© 2024 Milwaukee Public Media is a service of UW-Milwaukee's College of Letters & Science
Play Live Radio
Next Up:
0:00 0:00
Available On Air Stations

Connecting Weather Events to Climate Change


The complicated clean up from Hurricanes Maria and Harvey continues. Millions are without power or fresh water, especially in the US commonwealth of Puerto Rico and in the United States Virgin Islands.

One of the assertions we often hear in recent years when a powerful hurricane strikes is that while climate change likely impacts the frequency and severity of major storms, we can’t connect any particular storm to the phenomenon of global warming. George Stone is a former natural sciences instructor at Milwaukee Area Technical College and he says that assertion is wrong. 

"People say, 'Oh you can't connect any individual weather event with the climate.' Of course you can, because climate is the context in which the weather events develop," says Stone. 

He uses the recent hurricanes as an example of weather events being impacted by changes in global climate. "The ocean surface temperatures are higher than they would have been normally because of global warming... Last year we saw a couple of record breaking, torrential rainstorms along the Gulf Coast - first in the Houston area and then later on in Louisiana. And then the hurricane that went up the East Coast had record breaking amounts of rainfall in North Carolina, basically flooded out the whole state." 

He continues, "Well where does all that water come from? Why is it record breaking? Because there's more water vapor in the air than there used to be - approximately 6% more water vapor in the atmosphere than there was about 40 years ago. Well that's huge, because it's the water vapor that condenses to form the rain - more water vapor, more rain - it's also the condensation of the water vapor that provides the latent heat, the energy source for the storms."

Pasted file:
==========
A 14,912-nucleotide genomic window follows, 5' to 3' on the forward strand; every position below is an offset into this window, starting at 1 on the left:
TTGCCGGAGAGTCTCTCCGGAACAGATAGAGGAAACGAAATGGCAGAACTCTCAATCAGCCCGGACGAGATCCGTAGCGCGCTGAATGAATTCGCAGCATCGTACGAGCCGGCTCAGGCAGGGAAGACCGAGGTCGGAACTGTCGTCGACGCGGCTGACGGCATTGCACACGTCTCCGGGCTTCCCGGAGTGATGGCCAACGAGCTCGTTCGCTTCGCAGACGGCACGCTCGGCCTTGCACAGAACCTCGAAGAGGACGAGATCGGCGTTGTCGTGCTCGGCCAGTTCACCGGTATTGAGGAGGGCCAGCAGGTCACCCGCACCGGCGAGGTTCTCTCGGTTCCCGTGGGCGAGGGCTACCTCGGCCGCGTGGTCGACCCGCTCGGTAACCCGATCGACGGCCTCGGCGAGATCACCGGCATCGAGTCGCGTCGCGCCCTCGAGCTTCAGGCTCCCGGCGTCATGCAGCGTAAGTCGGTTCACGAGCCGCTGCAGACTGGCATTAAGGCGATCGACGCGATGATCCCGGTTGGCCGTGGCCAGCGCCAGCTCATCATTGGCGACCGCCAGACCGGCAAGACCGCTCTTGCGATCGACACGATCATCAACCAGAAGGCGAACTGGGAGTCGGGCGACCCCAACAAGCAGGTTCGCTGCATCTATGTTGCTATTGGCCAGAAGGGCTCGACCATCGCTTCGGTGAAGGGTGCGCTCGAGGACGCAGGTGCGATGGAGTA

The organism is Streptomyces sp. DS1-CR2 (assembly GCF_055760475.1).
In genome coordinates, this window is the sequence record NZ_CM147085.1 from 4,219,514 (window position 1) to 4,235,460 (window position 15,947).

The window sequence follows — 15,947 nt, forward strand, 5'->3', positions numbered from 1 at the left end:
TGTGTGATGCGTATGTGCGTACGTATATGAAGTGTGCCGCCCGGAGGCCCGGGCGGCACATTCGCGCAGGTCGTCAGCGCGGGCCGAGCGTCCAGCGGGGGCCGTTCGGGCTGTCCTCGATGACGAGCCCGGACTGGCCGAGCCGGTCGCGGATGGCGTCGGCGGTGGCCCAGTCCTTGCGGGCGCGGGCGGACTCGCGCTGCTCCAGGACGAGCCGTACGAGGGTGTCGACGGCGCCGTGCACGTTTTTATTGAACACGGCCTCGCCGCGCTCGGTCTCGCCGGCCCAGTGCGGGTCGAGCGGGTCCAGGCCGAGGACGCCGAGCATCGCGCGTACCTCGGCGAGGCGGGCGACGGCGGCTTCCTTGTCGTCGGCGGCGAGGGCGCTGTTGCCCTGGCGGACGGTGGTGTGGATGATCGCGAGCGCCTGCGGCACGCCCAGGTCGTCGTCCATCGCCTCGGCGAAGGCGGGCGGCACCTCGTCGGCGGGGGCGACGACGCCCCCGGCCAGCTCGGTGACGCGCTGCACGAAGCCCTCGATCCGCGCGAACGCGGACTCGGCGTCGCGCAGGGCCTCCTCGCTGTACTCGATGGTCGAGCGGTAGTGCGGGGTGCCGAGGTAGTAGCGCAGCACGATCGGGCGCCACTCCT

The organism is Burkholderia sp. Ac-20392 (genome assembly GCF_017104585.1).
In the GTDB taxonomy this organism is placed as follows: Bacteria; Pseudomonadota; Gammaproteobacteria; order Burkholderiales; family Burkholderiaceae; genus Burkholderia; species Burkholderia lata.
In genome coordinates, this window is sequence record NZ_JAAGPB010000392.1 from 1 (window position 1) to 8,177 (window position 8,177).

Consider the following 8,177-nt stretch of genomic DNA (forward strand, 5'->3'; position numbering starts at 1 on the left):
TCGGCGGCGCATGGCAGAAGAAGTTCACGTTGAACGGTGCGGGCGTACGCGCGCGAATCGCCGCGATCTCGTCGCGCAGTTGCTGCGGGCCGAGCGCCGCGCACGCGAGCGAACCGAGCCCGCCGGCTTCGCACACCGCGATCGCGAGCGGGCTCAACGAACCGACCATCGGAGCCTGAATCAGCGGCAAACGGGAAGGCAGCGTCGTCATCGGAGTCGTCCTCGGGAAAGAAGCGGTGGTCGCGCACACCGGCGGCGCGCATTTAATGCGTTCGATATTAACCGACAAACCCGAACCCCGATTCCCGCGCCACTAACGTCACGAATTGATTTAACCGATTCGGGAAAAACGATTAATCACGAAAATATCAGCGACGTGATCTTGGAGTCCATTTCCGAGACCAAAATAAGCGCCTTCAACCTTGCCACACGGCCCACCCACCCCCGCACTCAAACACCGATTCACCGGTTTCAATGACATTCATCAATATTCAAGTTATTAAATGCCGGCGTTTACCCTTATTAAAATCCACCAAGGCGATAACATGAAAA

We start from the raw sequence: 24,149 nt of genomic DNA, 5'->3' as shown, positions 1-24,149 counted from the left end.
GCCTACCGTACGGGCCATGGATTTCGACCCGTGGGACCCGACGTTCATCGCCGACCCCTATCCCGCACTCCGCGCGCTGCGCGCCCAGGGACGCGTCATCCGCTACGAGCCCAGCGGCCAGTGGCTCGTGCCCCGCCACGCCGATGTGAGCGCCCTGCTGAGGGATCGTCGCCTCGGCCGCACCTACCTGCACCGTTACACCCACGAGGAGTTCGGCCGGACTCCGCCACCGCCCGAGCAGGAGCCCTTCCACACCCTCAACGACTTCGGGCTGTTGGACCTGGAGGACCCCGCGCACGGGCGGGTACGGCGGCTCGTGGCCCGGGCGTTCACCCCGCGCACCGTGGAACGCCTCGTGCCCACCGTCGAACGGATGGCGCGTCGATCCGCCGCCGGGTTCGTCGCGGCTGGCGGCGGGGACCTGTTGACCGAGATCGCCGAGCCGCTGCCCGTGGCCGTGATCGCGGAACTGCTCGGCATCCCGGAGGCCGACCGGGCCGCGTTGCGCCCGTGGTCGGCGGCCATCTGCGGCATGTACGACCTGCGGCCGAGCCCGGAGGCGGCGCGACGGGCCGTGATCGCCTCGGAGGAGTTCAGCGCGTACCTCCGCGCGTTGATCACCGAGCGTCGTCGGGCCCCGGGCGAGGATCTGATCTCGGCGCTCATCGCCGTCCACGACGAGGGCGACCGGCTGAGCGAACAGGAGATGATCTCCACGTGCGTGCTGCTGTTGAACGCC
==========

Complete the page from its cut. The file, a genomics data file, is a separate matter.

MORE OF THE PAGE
Further, Stone contends that to simply label major hurricanes like Maria or Harvey as "natural disasters" only tells part of the story.  "To be accurate," he concludes, "we should call them 'natural disasters exacerbated by human influence'."

While Wisconsin does not experience hurricanes the way coastal areas do, one environmental group says the state is at significant risk from the effects of climate change-enhanced severe weather.  Marion Kinosian is a conservation fellow with Wisconsin Environment.  A recent report by the organization says current federal budget proposals could spell harm.

"Really, the bottom line is we need to make our communities less susceptible to flooding, sewage overflows and leaks from toxic waste sites," she says.  Kinosian says it's up to Wisconsin's U.S. senators to protect the state in the face of that peril.

WUWM Environmental reporter Susan Bence with Marion Kinosian, Wisconsin Environment conservation fellow.